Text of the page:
Morgan Stanley Strategist Says Bank Stress Signals Bear Market End

Morgan Stanley’s Michael Wilson said the stress in the banking system marks what’s likely to be a painful and “vicious” start of an end to the bear market in US stocks.

“With the back-stopping of bank deposits by the US Federal Reserve (Fed)/Federal Deposit Insurance Corp, many equity investors are asking if this is another form of quantitative easing and therefore ‘risk on’,” the strategist — who correctly predicted the sell-off in stocks last year and the rebound in October — wrote in a note. “We argue it’s not, and instead represents the beginning of the end of the bear market, as falling credit availability squeezes growth out of the economy.”

The S&P 500 will remain unattractive until equity risk premium climbs to as high as 400 basis points, from the current 230 level, according to Wilson, who is known for being one of Wall Street’s staunchest bears, Bloomberg reported.

“The last part of the bear can be vicious and highly correlated,” he said. “Prices fall sharply via an equity risk premium spike that is very hard to prevent or defend in one’s portfolio.”

The collapse of Silicon Valley Bank and the sell-off of Credit Suisse Group AG shares have fuelled concerns about the health of the global financial system this month, roiling markets. US futures were steady on Monday (March 20), as investors assessed the impact of UBS Group AG agreeing to buy Credit Suisse and looked forward to Wednesday’s Fed rate decision.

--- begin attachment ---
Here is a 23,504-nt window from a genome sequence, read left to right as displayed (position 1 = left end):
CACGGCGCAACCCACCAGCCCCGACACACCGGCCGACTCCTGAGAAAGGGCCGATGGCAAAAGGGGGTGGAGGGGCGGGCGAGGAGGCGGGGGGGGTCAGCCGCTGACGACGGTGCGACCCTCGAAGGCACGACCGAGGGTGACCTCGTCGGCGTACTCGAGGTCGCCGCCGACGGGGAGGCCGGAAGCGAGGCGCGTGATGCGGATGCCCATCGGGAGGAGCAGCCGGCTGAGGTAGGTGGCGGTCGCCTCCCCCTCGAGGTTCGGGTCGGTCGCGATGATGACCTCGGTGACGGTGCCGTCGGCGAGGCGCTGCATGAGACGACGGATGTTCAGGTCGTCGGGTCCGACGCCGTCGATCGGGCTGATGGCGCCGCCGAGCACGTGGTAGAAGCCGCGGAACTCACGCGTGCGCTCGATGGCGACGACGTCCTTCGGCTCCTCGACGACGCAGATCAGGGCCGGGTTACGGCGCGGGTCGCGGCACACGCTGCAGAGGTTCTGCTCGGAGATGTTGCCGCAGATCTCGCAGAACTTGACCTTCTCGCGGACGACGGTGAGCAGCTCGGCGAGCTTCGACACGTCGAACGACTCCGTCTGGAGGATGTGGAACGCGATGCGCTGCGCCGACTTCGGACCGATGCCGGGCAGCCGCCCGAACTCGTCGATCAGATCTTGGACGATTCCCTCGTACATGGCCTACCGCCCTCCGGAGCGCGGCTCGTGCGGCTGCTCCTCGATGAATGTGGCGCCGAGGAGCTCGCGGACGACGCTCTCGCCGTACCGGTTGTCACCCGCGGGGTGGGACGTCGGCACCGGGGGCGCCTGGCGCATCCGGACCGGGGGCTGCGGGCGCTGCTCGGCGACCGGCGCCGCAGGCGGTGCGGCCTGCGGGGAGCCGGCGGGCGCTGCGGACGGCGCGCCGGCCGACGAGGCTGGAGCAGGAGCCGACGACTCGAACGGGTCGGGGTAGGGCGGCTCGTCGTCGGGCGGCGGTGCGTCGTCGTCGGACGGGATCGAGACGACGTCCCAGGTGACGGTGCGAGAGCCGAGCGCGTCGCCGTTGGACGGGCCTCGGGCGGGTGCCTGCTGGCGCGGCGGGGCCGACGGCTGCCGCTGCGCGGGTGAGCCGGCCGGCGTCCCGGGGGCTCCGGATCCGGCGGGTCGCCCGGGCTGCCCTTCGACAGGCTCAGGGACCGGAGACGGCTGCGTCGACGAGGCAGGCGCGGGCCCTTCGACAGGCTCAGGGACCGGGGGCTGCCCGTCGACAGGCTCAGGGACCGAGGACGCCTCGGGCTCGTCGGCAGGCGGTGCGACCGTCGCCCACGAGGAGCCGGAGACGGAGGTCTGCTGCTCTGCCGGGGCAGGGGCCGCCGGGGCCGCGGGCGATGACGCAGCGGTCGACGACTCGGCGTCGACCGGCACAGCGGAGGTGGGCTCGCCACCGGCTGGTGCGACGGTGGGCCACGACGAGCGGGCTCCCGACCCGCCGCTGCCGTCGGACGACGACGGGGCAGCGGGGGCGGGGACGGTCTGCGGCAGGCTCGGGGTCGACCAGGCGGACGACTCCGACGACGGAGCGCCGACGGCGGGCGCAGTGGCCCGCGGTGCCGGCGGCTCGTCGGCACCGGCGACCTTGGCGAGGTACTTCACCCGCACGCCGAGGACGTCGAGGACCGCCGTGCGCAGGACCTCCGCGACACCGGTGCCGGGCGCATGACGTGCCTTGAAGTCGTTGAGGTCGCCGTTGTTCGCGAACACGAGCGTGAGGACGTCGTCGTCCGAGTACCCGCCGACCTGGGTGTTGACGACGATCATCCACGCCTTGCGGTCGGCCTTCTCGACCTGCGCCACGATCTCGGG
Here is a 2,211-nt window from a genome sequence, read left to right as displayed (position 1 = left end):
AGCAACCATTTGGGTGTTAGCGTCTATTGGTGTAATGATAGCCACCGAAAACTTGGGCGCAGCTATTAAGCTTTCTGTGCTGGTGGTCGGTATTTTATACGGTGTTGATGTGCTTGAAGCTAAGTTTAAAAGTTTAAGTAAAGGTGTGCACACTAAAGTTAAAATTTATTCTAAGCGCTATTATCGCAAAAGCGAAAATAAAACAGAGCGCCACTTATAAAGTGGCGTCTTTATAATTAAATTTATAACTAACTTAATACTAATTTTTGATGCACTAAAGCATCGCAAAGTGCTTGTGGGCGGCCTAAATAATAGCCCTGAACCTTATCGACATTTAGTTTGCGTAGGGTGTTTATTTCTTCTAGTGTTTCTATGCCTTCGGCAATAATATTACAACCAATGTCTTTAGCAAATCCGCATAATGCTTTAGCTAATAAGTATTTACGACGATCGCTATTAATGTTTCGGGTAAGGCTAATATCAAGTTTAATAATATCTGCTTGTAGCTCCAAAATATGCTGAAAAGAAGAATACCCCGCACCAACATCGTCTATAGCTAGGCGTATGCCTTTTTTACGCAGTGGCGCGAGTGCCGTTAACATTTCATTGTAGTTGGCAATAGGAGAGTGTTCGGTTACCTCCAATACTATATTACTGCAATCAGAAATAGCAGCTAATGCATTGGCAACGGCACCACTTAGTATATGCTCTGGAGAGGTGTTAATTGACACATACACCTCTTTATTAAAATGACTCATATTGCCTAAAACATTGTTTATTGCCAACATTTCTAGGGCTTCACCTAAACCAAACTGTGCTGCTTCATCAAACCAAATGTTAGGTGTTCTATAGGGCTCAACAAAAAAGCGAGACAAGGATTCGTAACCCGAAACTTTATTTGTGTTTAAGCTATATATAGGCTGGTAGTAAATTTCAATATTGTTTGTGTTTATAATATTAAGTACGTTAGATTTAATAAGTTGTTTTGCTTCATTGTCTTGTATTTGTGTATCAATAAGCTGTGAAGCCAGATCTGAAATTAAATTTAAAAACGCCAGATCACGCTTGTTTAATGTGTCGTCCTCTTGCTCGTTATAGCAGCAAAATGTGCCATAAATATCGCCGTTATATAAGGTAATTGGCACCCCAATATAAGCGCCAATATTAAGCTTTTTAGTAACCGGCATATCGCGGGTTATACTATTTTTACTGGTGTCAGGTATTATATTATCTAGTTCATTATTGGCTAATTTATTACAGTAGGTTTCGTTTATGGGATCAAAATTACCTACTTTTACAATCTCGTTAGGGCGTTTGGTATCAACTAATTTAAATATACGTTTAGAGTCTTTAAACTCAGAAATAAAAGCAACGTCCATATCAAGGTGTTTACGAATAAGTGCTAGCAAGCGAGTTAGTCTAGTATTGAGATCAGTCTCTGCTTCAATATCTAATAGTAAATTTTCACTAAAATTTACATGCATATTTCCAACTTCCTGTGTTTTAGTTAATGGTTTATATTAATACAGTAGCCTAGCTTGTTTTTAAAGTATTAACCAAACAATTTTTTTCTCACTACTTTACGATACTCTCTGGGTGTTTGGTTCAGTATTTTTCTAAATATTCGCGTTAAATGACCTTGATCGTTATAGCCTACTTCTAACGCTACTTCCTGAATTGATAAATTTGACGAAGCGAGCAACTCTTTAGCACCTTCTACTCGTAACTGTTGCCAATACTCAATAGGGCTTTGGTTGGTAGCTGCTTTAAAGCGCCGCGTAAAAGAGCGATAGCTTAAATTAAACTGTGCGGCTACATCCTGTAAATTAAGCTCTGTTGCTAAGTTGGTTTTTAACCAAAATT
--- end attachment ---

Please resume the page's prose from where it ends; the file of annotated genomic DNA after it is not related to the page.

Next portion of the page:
“This is exactly how bear markets end — an unforeseen catalyst that is obvious in hindsight forces market participants to acknowledge what has been right in front of them the entire time,” Wilson wrote.

The ongoing turmoil in the banking system should lead investors to focus on the deteriorating growth outlook amid restrictive credit conditions, according to Wilson. “The events of the past week mean that credit availability is decreasing for a wide swath of the economy, which may be the catalyst that finally convinces market participants that earnings estimates are too high,” he wrote, adding that the risk of a credit crunch had increased materially.

Wilson expects analysts to slash expectations as the reporting season approaches, while corporates prepare to lower guidance in a notable way, he said.

The strategist recommends positioning in defensive, low-beta sectors and stocks, while cautioning against the view that megacap technology shares are immune to growth concerns.

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